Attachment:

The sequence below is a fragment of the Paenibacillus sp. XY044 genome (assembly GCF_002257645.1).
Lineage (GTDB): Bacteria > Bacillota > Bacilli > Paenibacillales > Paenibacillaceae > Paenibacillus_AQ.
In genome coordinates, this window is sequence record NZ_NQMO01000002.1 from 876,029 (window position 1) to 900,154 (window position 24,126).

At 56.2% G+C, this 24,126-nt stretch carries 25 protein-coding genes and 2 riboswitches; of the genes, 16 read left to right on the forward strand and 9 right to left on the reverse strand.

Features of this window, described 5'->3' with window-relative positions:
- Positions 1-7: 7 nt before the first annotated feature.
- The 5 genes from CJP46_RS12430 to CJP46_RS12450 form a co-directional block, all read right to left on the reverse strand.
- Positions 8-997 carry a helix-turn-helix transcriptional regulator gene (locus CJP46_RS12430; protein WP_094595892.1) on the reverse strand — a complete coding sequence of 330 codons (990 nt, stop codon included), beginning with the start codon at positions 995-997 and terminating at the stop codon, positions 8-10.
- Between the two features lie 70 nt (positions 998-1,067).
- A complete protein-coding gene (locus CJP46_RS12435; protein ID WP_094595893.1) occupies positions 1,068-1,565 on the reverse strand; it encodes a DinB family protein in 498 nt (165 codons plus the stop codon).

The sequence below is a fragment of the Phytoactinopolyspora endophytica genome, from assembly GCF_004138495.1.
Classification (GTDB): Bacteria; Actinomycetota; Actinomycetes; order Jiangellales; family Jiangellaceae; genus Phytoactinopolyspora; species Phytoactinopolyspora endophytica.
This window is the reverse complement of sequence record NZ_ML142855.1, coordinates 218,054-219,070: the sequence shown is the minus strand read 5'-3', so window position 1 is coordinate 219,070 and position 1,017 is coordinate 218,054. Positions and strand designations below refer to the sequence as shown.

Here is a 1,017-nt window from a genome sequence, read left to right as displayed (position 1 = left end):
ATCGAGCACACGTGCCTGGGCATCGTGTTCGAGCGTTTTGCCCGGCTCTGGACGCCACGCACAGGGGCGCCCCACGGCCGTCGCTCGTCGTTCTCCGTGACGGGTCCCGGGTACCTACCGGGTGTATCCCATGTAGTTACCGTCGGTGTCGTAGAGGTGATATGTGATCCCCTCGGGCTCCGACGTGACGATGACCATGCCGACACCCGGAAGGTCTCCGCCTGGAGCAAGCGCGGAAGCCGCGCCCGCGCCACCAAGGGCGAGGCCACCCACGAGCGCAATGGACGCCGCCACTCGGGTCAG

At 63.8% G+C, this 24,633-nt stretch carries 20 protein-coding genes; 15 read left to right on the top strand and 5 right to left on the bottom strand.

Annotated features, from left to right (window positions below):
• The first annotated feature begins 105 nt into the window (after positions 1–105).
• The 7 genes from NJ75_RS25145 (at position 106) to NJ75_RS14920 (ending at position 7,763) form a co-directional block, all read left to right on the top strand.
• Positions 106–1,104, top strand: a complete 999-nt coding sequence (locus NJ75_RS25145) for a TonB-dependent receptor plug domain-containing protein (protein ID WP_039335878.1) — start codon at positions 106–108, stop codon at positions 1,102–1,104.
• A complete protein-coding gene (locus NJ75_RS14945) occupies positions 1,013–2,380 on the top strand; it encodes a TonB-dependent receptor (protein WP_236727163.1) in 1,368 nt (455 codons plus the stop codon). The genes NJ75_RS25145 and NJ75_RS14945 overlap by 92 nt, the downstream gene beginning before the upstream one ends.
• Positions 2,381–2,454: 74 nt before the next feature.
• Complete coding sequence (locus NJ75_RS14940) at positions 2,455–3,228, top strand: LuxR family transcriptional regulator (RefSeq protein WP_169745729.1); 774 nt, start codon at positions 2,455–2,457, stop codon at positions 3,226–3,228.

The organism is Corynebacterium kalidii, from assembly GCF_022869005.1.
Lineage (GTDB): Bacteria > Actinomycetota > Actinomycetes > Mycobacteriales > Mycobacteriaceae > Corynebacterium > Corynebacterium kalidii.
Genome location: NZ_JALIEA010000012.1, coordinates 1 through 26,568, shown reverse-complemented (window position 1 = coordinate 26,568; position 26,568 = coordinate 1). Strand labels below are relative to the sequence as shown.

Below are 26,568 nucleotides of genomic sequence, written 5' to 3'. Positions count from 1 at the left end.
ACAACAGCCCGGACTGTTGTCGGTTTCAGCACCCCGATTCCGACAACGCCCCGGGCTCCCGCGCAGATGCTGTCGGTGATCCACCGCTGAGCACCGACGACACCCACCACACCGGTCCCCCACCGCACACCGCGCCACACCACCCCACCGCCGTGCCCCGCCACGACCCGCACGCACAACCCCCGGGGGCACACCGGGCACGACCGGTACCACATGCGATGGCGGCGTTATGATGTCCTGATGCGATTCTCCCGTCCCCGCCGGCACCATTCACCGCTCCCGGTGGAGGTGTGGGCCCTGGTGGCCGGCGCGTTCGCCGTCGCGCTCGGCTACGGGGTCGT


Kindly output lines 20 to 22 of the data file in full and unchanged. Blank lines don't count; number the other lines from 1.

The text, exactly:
• Positions 106–1,104, top strand: a complete 999-nt coding sequence (locus NJ75_RS25145) for a TonB-dependent receptor plug domain-containing protein (protein ID WP_039335878.1) — start codon at positions 106–108, stop codon at positions 1,102–1,104.
• A complete protein-coding gene (locus NJ75_RS14945) occupies positions 1,013–2,380 on the top strand; it encodes a TonB-dependent receptor (protein WP_236727163.1) in 1,368 nt (455 codons plus the stop codon). The genes NJ75_RS25145 and NJ75_RS14945 overlap by 92 nt, the downstream gene beginning before the upstream one ends.
• Positions 2,381–2,454: 74 nt before the next feature.